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Allegheny County Council To Take Up Paid Sick Leave Bill

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Jared Murphy
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90.5 WESA
Allegheny County Councilor Bethany Hallam (pictured) and fellow Democrats Pat Catena and Anita Prizio will introduce legislation April 21 to enact mandatory paid sick leave.

Allegheny County Council will consider a proposal to grant three to five paid sick days a year to most people who work in the county full-time. The Democrats who plan to introduce the legislation Tuesday say the coronavirus pandemic underscores the need for the policy.

The bill, sponsored by councilors Pat Catena, Bethany Hallam, and Anita Prizio, notes that paid sick leave helps to prevent employees from spreading illnesses to other people at work. But Hallam added in an interview that the county should adopt the safeguard for ordinary times, too.

“One of the major missing pieces to a healthy society is people having the ability to stay home from work when they’re sick,” she said.

But Republican councilor Sam DeMarco criticized the bill as potentially harming firms that are already struggling due to the economic shutdown.

"So why are we trying to pile this on top of everything that they're dealing with right now? This is going to decimate these small businesses,” he said.

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Credit Jared Murphy / 90.5 WESA
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90.5 WESA
Republican Allegheny County Councilor Sam DeMarco worries the proposed paid sick time ordinance would hurt businesses.

DeMarco also noted that Congress passed a law in March that grants many workers weeks of paid sick time during the pandemic.

The Families First Coronavirus Response Act applies to private businesses with fewer than 500 workers and certain public sector employers, and it gives employers tax credits for covering leave expenses.

Under the federal statute, employees can receive up to two weeks of paid time off if they are quarantined due to COVID-19. Workers are also eligible for up to twelve weeks of paid leave if they can’t work because they must care for a child.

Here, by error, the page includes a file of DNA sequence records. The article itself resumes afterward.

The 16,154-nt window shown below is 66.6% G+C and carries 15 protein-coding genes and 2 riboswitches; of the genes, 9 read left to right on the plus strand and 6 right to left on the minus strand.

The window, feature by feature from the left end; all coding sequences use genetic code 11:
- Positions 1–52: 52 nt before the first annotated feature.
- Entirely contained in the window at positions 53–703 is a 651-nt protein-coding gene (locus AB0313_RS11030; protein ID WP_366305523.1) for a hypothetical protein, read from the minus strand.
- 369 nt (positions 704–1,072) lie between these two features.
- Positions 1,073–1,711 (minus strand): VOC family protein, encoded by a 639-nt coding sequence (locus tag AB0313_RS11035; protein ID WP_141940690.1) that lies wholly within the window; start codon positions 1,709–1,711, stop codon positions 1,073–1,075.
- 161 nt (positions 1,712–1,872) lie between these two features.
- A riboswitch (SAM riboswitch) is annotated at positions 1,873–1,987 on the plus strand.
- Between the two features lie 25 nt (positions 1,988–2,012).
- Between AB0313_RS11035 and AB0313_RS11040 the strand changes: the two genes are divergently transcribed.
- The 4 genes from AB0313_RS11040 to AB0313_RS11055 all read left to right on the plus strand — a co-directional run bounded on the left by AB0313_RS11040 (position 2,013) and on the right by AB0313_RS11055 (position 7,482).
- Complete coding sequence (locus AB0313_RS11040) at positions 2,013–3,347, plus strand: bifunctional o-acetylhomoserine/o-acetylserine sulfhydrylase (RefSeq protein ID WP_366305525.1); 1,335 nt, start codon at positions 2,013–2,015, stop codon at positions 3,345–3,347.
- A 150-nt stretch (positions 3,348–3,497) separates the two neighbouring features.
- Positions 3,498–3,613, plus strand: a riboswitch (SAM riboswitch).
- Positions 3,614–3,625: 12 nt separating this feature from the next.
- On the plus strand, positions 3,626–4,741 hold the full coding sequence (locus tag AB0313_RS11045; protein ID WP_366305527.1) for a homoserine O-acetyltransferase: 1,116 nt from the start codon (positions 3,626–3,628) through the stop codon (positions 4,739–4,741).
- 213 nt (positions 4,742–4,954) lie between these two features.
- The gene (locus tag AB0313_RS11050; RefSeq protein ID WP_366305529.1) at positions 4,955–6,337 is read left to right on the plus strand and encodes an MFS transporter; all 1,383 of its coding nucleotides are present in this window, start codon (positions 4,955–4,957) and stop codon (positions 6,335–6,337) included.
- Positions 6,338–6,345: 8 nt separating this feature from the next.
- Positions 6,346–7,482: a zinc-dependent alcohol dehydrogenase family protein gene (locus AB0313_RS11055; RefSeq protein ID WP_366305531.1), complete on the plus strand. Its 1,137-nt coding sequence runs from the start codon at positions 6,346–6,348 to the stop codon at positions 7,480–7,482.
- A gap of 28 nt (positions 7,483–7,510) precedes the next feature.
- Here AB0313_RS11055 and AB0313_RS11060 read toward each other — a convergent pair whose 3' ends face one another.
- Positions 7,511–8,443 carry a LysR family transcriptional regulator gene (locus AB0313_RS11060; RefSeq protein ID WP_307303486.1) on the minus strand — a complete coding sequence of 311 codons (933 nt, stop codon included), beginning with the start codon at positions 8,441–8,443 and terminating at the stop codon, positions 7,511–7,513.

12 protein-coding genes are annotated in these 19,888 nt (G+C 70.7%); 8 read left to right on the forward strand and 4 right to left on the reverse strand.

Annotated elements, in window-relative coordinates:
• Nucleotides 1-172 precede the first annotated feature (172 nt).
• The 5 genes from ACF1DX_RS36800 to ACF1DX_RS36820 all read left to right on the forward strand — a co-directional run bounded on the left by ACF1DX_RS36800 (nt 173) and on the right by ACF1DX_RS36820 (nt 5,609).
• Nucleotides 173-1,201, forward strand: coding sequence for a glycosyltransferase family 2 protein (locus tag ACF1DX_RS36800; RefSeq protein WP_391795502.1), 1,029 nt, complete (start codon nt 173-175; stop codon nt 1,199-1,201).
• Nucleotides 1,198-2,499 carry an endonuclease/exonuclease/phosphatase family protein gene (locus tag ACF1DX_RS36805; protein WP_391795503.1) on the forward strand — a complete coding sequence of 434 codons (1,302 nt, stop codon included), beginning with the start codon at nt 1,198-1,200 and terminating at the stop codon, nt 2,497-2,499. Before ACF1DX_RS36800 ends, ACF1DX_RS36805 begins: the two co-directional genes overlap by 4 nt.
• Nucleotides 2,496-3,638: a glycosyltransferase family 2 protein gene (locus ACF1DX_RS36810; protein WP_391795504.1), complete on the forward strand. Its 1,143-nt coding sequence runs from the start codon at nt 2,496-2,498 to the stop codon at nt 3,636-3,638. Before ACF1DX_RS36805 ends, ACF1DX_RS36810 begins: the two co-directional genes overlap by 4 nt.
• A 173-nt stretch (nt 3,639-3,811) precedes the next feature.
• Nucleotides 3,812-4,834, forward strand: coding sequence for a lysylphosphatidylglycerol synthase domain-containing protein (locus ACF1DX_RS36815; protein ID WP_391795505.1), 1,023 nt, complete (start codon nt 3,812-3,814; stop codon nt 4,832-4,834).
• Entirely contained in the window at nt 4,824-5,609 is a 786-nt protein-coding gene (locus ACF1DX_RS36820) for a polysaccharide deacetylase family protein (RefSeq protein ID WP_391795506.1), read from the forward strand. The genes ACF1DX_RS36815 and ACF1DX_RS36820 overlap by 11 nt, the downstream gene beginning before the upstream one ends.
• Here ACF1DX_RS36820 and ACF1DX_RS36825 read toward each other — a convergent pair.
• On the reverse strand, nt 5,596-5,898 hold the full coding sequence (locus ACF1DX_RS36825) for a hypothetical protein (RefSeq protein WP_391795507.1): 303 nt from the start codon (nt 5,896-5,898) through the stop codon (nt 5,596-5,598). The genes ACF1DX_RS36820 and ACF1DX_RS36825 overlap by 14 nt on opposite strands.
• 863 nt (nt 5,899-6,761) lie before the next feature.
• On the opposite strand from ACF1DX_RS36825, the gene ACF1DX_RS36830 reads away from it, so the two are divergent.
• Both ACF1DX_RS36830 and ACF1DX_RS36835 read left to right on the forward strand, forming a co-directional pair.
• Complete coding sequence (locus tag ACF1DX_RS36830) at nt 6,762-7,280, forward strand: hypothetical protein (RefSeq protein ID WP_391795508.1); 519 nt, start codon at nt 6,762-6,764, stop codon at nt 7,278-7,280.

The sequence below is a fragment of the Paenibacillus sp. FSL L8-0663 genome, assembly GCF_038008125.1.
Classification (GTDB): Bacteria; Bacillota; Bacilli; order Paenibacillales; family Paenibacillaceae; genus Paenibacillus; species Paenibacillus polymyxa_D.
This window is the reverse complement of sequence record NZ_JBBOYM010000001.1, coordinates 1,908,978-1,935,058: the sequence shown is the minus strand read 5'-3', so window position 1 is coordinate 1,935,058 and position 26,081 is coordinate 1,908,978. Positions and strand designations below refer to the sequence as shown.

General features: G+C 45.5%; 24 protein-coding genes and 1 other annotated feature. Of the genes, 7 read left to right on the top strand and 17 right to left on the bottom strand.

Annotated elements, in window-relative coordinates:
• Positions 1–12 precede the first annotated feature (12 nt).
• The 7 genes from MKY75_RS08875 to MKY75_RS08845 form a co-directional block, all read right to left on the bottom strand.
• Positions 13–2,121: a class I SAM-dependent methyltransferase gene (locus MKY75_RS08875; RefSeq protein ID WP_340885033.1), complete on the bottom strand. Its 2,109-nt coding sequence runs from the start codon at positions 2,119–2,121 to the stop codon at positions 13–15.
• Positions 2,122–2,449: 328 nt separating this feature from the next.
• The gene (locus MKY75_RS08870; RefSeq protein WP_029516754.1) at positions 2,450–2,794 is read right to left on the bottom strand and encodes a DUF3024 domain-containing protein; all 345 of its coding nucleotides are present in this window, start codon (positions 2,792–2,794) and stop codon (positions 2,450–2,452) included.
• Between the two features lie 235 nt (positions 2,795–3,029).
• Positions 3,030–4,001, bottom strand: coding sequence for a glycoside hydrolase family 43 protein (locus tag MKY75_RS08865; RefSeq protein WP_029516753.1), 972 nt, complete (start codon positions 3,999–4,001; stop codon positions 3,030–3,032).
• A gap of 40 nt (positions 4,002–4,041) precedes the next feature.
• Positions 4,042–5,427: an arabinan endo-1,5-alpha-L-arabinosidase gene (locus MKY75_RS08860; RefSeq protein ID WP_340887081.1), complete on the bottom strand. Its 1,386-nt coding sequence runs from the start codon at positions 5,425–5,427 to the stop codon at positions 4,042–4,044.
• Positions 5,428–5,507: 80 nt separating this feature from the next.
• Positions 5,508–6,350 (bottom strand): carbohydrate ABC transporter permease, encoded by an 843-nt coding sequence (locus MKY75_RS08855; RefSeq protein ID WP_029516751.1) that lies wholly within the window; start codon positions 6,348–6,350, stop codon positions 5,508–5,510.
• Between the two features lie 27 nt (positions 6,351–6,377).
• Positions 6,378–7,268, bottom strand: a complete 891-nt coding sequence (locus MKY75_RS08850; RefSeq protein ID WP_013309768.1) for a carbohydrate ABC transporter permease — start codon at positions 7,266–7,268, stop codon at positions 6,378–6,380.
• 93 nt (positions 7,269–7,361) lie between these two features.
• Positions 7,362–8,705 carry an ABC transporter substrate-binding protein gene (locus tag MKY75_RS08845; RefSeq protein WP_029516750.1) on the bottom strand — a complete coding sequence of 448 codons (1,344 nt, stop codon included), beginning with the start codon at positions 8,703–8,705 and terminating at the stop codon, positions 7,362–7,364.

Hallam said the county proposal would guarantee no more than one week of leave in order to conform with the city of Pittsburgh’s paid sick time law. Such uniformity, she said, would make it easier for employers in Pittsburgh to comply with both county and city rules.

The Pittsburgh ordinance took effect in March, after surviving a legal challenge at the state Supreme Court last summer. As the county council bill proposes, the city statute does not apply to independent contractors, state and federal workers, construction union members covered by a collective bargaining unit, or seasonal employees.

It similarly orders companies with 15 or more workers to provide at least five paid sick days a year. Smaller organizations need to provide at least three days a year.

Hallam said she would welcome proposals to increase sick time requirements in both jurisdictions.

“I’m open and hopeful that down the line, we’ll amend this [county council bill] and work with the city to do the same with theirs, [and] that we will actually let people accrue more sick time than the current legislation will allow for,” Hallam said.

She noted that public health experts advise people who have contracted the coronavirus, or come into contact with someone who has, to self-quarantine for 14 days. But she added, “Even without COVID-19, there [are] other illnesses that people contract where they need more than one week of staying at home and staying away from people, stay quarantined.”

DeMarco worries that such talk could have damaging long-term consequences.

“I’m concerned about how any businesses, whether they be small, medium, or large, are going to start looking at Allegheny County if they believe that we’re becoming an activist government,” he said.

The public can stream county council's meeting here Tuesday at 5 p.m., and submit comments by completing the form here or by emailing: CntyCouncil@AlleghenyCounty.US

An-Li Herring is a reporter for 90.5 WESA, with a focus on economic policy, local government, and the courts. She previously interned for NPR Legal Affairs Correspondent Nina Totenberg in Washington, DC, and the investigations team at the Pittsburgh Post-Gazette. A Pittsburgh native, An-Li completed her undergraduate studies at the University of Michigan and earned her law degree from Stanford University. She can be reached at aherring@wesa.fm.
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